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An Echo and More Than an Echo

When I was a child, the passage of time from one year to the next was marked, more than anything else, by the school year. A birthday or the turning of the calendar in January seemed arbitrary by comparison. Nothing dictated the rhythm of life more than the progression from one grade to the next.

As kids, we measured our peers more by grade level than age, which for most of us changed during the school year anyway. (“How old is Tommy? I don’t know but he’s in fourth grade.”) Many childhood memories are still associated with what grade I was in at the time, rather than my age or what year it was. (“That baseball tournament was the summer after my sophomore year.”)

Even the joy of every arriving summer was chiefly the joy of the impending freedom from school. Then the freshness of June would pass through the heat of July into the exhaustion of August and excitement for a new school year would grow. The return to school for a new year was always a thrill for me.

But every return was never merely a return. Each year would bring a new teacher, maybe a new classmate or two, new expectations, new subjects to study. Three times in my life, a return to school meant an entirely new school, twice in a new state. But always there was the same steady progression, the inevitable (more or less), inexorable advance from one grade to the next. Onward and upward.

I first realized just how large a role the rhythm of the school year played in my own sense of the passage of time when, having graduated from college, I was suddenly and keenly aware that, for the first time since almost as far back as I could remember, there was no predetermined plan for “next year.” The steady onwards and upwards of my youth had unexpectedly (somehow) opened into the vast, unmarked plateau of “adulthood.” How could one possibly fill all the undifferentiated years that lay ahead?

Two decades later, and it is back-to-school time once again. My own children are returning to the classroom – two of them to new schools. These weeks are new and exciting (and a bit scary, too) for them. In my house, as I imagine is the case in most houses with children, the excitement and chaos of these days is tempered, at least for us parents, by that most wondrously cliched thought: Where did the time go?


Growing older is the most ordinary of human experiences. But it still only happens to each of us once. Watching your children grow from wrinkled newborns to boisterous kids, and then into young men and women is ordinary, too. How is it that something as predictable and ordinary as watching children grow up can be a source of unfathomable surprise and wonder? How can this most natural and expected reality be so bittersweet? How can reflecting on something so small as to seem almost trivial – the mere passage of time – be so deeply affecting?

It might be tempting to dismiss all this as so much sentimentality. Perhaps there is some of that in it. But the fact that small and ordinary moments can wrench the human soul as much as great and extraordinary events ought to tell us something about the sorts of creatures we are.

There is something incommunicable between one generation and the next. No young person can possibly know what it is like to experience the passage of time as an adult has experienced it. No child ever really understands what it is like to be on the far side of youth, to know both youth and its loss. They say the past is a foreign country. It turns out it is quite difficult for those of us who have been there, to describe it in a way that someone who wasn’t can understand.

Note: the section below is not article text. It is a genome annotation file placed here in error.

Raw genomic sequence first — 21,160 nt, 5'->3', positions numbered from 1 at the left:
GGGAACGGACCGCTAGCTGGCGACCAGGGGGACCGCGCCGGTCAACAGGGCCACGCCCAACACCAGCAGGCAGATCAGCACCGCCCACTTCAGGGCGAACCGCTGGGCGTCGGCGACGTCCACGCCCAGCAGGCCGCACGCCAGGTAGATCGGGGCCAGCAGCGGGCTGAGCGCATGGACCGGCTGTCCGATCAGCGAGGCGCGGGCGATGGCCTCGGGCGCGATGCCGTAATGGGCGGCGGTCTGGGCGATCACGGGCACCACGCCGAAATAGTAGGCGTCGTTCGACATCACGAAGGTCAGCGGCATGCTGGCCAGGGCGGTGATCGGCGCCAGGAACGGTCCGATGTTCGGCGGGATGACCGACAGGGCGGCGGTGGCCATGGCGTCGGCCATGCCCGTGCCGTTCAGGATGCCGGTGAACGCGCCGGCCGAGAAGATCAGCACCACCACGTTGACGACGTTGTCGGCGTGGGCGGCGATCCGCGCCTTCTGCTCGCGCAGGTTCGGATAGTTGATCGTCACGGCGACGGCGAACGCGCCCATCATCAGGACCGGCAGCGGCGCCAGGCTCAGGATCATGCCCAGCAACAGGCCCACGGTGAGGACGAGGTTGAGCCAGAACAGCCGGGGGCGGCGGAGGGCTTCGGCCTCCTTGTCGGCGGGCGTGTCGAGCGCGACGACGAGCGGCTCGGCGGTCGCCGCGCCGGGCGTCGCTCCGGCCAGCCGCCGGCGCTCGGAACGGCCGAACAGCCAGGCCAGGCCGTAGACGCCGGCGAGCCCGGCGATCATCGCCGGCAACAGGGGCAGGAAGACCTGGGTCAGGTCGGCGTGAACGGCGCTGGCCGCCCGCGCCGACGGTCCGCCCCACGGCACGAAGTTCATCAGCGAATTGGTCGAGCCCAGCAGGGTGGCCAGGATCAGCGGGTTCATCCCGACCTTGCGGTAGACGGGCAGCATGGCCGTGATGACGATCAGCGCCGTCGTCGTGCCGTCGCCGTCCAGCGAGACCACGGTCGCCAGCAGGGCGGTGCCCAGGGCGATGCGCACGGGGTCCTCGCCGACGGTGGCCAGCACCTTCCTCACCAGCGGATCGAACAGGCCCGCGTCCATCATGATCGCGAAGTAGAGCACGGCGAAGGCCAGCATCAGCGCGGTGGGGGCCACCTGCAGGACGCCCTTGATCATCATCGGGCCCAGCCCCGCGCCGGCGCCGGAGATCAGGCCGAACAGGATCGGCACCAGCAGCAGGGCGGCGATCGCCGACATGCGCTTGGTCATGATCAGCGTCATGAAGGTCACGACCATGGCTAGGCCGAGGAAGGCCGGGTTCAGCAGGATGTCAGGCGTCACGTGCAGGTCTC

For parents in particular, there is sadness in that incommunicability. Children often want to know what the world was like before they arrived in it. Every parent, far more than simply wanting to tell stories of the glory days, wants to be able to communicate to their child everything good. But some good things cannot be told, and many other good things cannot be understood until they have been learned through bitter experience. Whatever is received is received in the mode of the one who receives it, as the philosophers say.

Parents will always find a limit to the love they would give their child – a limit set not by the parents themselves but by their beloved child and by time. Our love is at their mercy, though they do not know it. They eventually outgrow us, if all goes well, and then it is their turn to learn the cost and inexpressible joy of a parent’s love.

This communication of love – this language of love – is a humbling thing to learn, as much in learning to hear it as to speak it. It is hard enough to express, through words let alone deeds, all that one would express to our beloved. Even to try is to confront one’s own inadequacies and failings. We reverence those who teach us to speak the long, slow language of love. We cherish those who patiently teach us to hear it among the din of the world.

In all this, as in all things, there is an echo – and more than an echo – of the God who loves us first. Our time-bound-ness, even our freedom are all limits (albeit, limits of His own design) to our ability to receive what He would give to us. But His patience and mercy never falter. The Father sends the eternal Word into the seemingly inescapable confines of time and space. He humbled himself, entering creation, to communicate to us every good thing. He came to teach us the language of the Father’s love.


Stephen P. White is executive director of The Catholic Project at The Catholic University of America and a fellow in Catholic Studies at the Ethics and Public Policy Center.